I would not be surprised if Sony dropped the 60GB version in the next 6 months as they did the 20GB version. They would probably sell the 80GB (with or without Motorstorm) for $499 shortly after that. It just seems inconvenient to be producing 2 different versions of the same board, 1 with and 1 without the PS2 chip.




RE: 60GB SKU
By darkpaw on 7/11/2007 4:27:48 PM , Rating: 2
As soon as I heard about the 80gb version I figured the 60gb version was on the way out. They'll probably only ship 99% 80gb systems from next month on out then claim "low demand" to kill the 60gb system.


You asked for it...
By LordConrad on 7/11/2007 4:17:51 PM , Rating: 2
This is no surprise to me. The PS2 hardware will no longer be in the 60GB version once the existing units are sold off. Everyone always whined and complained about the price of the PS3, but never gave it much credit for it's feature set. It was always price, price, price... Well, guess what? You got what you wanted, It costs less now (for 60GB). You lost something in the process, but you were more concerned about cost anyway, so who cares?

"Be careful what you wish for, you may get it."

Oh wait, you say you wanted that feature? Well, hardware costs money, and you were more concerned about cost anyway.

"You get what you pay for."

This goes out to anyone who ever whined about the cost of the PS3: After all that PS3 bashing about how much it costs, you have no right to complain about this. It costs less now. You got what you wanted, so shut up and be happy!

Personally, I'll be happy with the 60GB unit I got in February. Units with full backward compatibility will increase in value once they are no longer made.




RE: You asked for it...
By Scrogneugneu on 7/11/2007 11:06:47 PM , Rating: 2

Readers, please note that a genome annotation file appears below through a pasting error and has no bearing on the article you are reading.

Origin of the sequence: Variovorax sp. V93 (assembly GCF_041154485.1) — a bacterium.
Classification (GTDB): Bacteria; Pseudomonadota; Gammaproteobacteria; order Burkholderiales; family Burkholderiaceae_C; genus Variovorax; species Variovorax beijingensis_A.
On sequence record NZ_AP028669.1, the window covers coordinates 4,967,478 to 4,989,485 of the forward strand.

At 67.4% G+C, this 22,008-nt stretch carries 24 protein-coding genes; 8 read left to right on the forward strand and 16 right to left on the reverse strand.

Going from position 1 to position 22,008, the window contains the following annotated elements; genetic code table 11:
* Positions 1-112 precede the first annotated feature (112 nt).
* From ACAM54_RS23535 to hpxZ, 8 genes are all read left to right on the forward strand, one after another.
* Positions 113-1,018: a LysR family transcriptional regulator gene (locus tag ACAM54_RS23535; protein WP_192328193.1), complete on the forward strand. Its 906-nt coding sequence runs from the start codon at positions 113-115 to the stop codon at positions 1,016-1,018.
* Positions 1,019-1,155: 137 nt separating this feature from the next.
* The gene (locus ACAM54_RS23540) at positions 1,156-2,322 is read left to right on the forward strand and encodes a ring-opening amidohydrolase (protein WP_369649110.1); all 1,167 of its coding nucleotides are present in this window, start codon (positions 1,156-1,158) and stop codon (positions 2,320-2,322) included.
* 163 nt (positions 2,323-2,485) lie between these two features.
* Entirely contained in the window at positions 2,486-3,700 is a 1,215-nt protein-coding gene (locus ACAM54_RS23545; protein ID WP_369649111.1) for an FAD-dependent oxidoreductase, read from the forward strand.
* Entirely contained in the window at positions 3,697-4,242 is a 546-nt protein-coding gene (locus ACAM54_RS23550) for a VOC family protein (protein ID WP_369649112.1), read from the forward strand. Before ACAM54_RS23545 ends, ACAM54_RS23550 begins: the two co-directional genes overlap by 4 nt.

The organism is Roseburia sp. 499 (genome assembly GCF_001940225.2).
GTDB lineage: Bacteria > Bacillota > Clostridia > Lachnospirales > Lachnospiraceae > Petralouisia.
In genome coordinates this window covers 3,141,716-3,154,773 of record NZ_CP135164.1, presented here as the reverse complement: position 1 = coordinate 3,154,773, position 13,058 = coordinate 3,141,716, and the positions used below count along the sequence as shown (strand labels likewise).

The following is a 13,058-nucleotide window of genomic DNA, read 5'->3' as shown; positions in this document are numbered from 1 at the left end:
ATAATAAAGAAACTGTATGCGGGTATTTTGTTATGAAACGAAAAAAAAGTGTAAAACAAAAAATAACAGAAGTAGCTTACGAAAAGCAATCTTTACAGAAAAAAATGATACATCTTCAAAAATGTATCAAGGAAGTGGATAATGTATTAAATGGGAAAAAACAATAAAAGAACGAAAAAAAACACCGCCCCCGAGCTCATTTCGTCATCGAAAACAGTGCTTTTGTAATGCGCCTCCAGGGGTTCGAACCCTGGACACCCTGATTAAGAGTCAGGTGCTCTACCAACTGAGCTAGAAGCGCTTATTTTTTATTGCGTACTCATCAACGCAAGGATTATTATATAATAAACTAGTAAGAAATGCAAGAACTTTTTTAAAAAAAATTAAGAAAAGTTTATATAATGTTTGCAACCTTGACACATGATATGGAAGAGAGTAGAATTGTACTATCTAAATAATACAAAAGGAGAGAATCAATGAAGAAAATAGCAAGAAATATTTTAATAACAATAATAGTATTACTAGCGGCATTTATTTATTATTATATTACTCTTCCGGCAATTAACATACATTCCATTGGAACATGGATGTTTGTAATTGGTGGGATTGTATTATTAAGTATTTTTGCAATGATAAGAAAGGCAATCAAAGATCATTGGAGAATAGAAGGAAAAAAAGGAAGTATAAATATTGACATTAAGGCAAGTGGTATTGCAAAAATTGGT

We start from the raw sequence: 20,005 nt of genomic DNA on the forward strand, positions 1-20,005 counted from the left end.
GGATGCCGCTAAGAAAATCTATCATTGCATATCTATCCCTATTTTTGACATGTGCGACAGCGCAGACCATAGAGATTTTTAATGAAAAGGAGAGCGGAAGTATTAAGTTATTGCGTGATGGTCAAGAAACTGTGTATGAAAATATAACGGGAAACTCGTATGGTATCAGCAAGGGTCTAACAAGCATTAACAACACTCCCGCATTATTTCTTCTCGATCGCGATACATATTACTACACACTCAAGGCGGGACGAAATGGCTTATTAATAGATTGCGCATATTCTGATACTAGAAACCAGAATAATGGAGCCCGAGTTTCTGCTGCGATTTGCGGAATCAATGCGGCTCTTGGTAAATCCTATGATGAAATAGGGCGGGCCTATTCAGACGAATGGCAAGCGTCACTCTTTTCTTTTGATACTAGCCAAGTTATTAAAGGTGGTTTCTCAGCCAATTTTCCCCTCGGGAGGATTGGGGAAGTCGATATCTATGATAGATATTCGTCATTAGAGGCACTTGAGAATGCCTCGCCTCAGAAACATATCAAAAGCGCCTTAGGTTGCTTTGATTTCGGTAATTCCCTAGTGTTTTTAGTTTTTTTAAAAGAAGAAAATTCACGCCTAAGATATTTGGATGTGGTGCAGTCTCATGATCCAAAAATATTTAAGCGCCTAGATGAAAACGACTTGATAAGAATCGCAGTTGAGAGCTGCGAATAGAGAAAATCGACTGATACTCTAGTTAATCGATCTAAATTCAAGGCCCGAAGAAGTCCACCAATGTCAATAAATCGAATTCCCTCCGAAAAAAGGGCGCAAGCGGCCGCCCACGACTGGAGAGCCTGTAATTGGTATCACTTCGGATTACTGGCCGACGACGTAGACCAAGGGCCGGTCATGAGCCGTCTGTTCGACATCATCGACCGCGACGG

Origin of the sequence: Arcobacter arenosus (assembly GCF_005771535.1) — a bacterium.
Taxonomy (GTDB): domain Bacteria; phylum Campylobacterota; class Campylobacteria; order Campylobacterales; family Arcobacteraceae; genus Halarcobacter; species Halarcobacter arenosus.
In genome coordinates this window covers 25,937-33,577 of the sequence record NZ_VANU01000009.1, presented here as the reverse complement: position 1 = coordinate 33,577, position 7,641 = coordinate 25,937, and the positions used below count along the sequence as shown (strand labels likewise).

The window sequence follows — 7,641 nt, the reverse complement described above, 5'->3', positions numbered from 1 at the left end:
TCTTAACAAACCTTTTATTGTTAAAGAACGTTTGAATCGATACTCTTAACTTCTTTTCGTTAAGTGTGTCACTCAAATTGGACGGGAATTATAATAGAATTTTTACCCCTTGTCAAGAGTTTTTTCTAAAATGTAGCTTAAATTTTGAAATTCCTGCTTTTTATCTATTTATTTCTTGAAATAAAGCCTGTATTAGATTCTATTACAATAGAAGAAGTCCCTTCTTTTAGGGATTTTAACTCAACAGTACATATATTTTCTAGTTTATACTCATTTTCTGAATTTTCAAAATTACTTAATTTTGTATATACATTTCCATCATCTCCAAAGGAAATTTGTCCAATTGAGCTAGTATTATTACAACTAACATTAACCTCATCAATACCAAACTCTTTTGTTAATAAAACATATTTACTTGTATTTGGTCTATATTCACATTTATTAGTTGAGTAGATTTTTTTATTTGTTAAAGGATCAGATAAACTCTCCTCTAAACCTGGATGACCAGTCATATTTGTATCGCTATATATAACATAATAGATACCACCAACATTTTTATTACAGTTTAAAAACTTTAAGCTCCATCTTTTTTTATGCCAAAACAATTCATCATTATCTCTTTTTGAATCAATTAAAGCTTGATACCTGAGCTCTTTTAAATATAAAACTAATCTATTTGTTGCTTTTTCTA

The PS3 costs too much, that's true.

We asked for price drops, that's true.

However, the lowering in price has nothing to do with the removal of the chip. The chip isn't included in the 80 GB version, but it is in the 60 GB version. And it's the 60 GB version that's going down in price. With the chip.

So in the end, you can either get the same PS3 than before, but 100$ less, or you can pay 100$ more and get a mighty 20 GB more. And a game. And lose backwards compatibility with half your currently owned PS2 games.

Pushing the 80GB version makes sens for Sony's pockets, but not for the consumers. Guess who will win this one...


Knew this was coming.
By bysmitty on 7/11/2007 12:10:01 PM , Rating: 2
This is a very expected move. It is also one of the reasons why I bought my PS3 already instead of waiting. I hate having to check the xbox compatibility list for every xbox game I want to play on my 360. I've also found a fair number of xobx games that I wanted to play that just weren't compatible. I'm glad I got a PS3 unit with FULL backwards compatibly so I don't have to worry about compatibility nor do I have to keep a PS2 hooked up to my already overcrowded entertainment center.

...bysmitty




Before people go overboard...
By cubby1223 on 7/12/2007 1:20:17 PM , Rating: 2
Exactly how do they define "limited backwards compatibility?" I've already got a PS3, so I don't care myself. But if I were buying new, 50% compatibility would suck, however 95% compatibility would be perfectly fine. I think people just get so wrapped up in competing products & headline grabbing, that they forget to just enjoy the technology that is there.




By Believer on 7/13/2007 4:50:01 AM , Rating: 2
This new hardware iteration gives you (in the US) the exact same chip setup, meaning without the EE+GS, as more or less the rest of the world's only viable PS3 option ever (all PAL based countries anyways).

So what are you whining about, how did you not see this coming?

They're unifying their development processes to minimize support and cost, so no more special treatment (or hardware) for you and welcome aboard the software emulation train. Enjoy your stay and please be free to feel European.




Did we all forget?
By ruibing on 7/16/2007 10:37:40 AM , Rating: 2
You know the 360 has had software emulation all alone...